UAW Retiree Medical Benefits Trust and Walgreen Co. agreed to develop together a policy for the company's oversight and disclosure of its political spending and its participation in trade associations and other tax-exempt organizations, according to a statement Wednesday from the $52.4 billion Ann Arbor, Mich.-based fund.
The agreement includes a commitment for a series of meetings over the next two years between UAW trust and Walgreen officials on political spending and lobbying oversight and disclosure; a review of existing board and management oversight on political and lobbying expenditures; “codifying internal processes for consideration of political and lobbying expenditures consistent with the company's best interests; and developing a framework to review current and future memberships and participation in trade associations and other tax-exempt organizations.”
UAW trust will not seek to pre-empt the company in its decisions on political activity and spending, or participation with trade groups or other organizations, Meredith Miller, UAW trust chief corporate governance officer, said in an interview.
The goal of the UAW trust is greater transparency through strengthening the company's policies on oversight and disclosure to ensure they align with long-term shareholder value, Ms. Miller said in the interview.
“We would raise red flags (about) contributions we felt we couldn't understand on how they were aligned with the business interest of the company or might raise future risk for long-term shareholder value,” Ms. Miller said.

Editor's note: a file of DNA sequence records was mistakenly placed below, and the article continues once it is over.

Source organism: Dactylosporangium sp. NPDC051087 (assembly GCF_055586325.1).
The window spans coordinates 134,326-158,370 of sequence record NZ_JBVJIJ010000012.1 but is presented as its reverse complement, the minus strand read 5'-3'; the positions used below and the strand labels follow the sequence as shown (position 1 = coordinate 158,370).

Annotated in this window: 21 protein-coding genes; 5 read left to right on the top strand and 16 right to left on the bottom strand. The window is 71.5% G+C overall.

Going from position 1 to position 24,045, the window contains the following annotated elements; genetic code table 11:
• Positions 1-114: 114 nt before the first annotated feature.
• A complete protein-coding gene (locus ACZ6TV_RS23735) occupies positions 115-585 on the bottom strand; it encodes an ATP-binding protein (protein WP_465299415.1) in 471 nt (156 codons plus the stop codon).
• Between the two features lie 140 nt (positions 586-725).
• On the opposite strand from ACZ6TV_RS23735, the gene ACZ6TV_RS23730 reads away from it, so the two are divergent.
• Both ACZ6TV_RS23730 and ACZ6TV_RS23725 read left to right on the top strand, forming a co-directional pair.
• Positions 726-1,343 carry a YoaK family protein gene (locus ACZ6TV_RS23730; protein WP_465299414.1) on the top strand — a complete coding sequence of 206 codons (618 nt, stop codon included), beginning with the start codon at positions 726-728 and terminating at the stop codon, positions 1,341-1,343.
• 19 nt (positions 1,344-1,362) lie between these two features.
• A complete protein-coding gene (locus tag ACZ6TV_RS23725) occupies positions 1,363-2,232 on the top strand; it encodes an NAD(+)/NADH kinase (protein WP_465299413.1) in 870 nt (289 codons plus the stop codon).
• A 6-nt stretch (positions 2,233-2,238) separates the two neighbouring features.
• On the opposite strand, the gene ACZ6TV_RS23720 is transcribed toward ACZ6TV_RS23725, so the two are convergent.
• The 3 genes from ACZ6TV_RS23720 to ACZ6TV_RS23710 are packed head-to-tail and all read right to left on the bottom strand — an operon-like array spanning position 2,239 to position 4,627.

Walgreen agreed to the collaboration in exchange for the UAW trust withdrawing its shareholder proposal on political lobbying disclosure, Ms. Miller said.
At the Walgreen annual shareholder meeting Wednesday, Cambria Allen, UAW trust corporate governance director, said, according to prepared remarks: “Absent a robust system of transparency and accountability, it is impossible for investors to know whether direct and indirect expenditures on political activity are used to promote value creation or to satisfy private interests. Poor oversight of political and lobbying activity also may expose shareholders to significant financial, regulatory and reputational risks.”
Thomas J. Sabatino Jr., Walgreen executive vice president, general counsel and corporate secretary, who is overseeing the company's end of the collaborative effort, was at the company's shareholder meeting and unavailable for comment.
In the remarks, Mr. Sabatino said: “We are pleased to begin a dialogue with the trust that is a model of both the shareholder and the company listening and learning from each other.”
Susan Ellen Wolf, CEO of Global Governance Consulting, which is assisting Walgreen, said in an interview that Walgreen wants to be more transparent by providing useful information to shareholders.
The trust hopes the agreement will serve as a model for other corporations and help in shaping future rules and regulations on these issues.
The UAW trust owned 524,942 Walgreen shares, valued at $19.8 million, as of Jan. 3, Ms. Miller said in the interview.